Justifying God’s behaviour

God

There are a number of things about our world, and about the christian faith, that seem hard to explain if God is loving – for example, the pain and suffering people experience, hell, the commands in the Old Testament to kill and even wipe out whole tribes and God’s disapproval of homosexuality.

What should christians say about these things?

Some christians are reconsidering

Some christians no longer believe in the traditional hell, some believe the stories of the invasion of the Promised land are more legend than fact, and some believe that the commands about homosexuality have been misunderstood, and shouldn’t be applied today. Many christians are beginning to reconsider some of these difficult teachings, but this won’t happen overnight, if at all, so difficult teachings will remain. The suffering and pain in the world will still be apparent.

So how should christians who believe such teachings explain them?

Some case studies

These case studies refer to the Old Testament killings, apparently commanded by God, principally during the invasion of Canaan by Joshua (Deuteronomy 20:10-20, Numbers 31) and the killing of the Amalekites at the time of Saul (1 Samuel 15:1-3).

William Lane Craig and the Old Testament killings

William Lane Craig is an eminent christian philosopher, apologist and debater. His book Reasonable Faith is the best and most comprehensive apologetic book I have ever read. He is someone I have a high regard for. (I am sure he is relieved by that! 🙂 ) Nevertheless, he found himself embroiled in some nasty criticisms because of his statements on the Old Testament killings.

Craig wrote a long reply on his website to questions about the killings. He began by agreeing that these stories are “jarring” and “offend our moral sensibilities”, and he pointed out that this is partly because of Biblical teaching on ethics that have shaped us and our culture. But he went on to explain that if we believe in Biblical inerrancy, we must believe the stories are true, and then tried to show why God’s behaviour was justified – by the “debauched” state of Canaanite culture and the need to protect Israel from being assimilated into this culture.

Craig has been strongly criticised for this stance, and Richard Dawkins used it as a reason, or excuse, for refusing to debate with Craig (see Dawkins vs Craig).

John Piper and the Old Testament killings

Evangelical pastor John Piper talked about the same issue on his website, and began with these words:

It’s right for God to slaughter women and children anytime he pleases. God gives life and he takes life. Everybody who dies, dies because God wills that they die.”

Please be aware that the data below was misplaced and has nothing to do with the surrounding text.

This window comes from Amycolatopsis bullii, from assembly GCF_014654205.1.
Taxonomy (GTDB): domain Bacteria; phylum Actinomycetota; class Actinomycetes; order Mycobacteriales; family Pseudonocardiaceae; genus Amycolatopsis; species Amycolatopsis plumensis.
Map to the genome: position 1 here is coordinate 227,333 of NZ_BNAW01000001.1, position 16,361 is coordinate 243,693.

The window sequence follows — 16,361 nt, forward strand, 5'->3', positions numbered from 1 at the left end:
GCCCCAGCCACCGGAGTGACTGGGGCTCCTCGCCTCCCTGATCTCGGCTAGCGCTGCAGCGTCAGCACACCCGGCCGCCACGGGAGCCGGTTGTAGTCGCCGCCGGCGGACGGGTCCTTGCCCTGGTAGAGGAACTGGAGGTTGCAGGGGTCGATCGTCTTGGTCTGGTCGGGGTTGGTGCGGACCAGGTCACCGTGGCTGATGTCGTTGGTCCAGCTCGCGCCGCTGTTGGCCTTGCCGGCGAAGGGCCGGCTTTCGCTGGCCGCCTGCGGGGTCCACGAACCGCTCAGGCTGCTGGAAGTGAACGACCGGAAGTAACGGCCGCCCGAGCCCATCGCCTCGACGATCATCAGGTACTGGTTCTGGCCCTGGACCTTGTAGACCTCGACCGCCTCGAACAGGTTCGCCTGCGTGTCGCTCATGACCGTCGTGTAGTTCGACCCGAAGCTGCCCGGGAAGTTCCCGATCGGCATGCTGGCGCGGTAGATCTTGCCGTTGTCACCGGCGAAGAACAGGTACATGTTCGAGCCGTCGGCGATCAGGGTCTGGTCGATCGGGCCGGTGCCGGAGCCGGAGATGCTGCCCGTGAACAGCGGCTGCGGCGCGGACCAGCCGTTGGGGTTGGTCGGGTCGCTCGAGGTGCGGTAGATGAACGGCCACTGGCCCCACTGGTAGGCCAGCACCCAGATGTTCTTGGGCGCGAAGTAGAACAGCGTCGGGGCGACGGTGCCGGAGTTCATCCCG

Piper went on to explain that since God is sovereign, everything that happens to us comes from his hand, and since he made us, he has every right to do whatever he wants with us. Old Testament scholar Peter Enns was appalled by Piper’s comments, and said so strongly here and here. Enns pointed out some unsavoury parts of the stories that may not be so well known, including the taking of virgins for the Israelites to “enjoy” or as slaves – though a reader (see comments below) has pointed out that most of these girls would have been young, and it isn’t clear exactly how they would have been treated.

Piper’s comments were subsequently removed and can no longer be read on the website. It may be that he regretted the comments, and so my use of them here as a case study does not infer these are his current views.

Suffering and hell

Christian apologists typically defend God against the problem of evil in the world by claiming that suffering isn’t necessarily evil, or is the result of sin. They generally defend never-ending torture in hell by saying God is perfectly justified in punishing sin in this way.

Are these good explanations?

Do we really believe it is right for God to slaughter?

Is this really how christians feel, and should feel? I for one cannot feel that way. If I thought too hard about what is recorded those parts of the Old Testament, I would probably feel sick at heart. Surely any person who did not feel that way has somehow missed the teachings of Jesus, and missed common humanity?

And does this mean that we would be willing to do the same if God commanded it? Is it possible that we could think God commanded something unsavoury and we might do it?

Surely, and hopefully, the truth is that we feel instinctively that these are morally bad actions. We might be willing to believe that there were circumstances at the time that made these desperate measures somehow necessary (though I don’t personally think that), but surely we should always feel the horror of such a situation?

Do we really believe suffering in this world and hell are OK?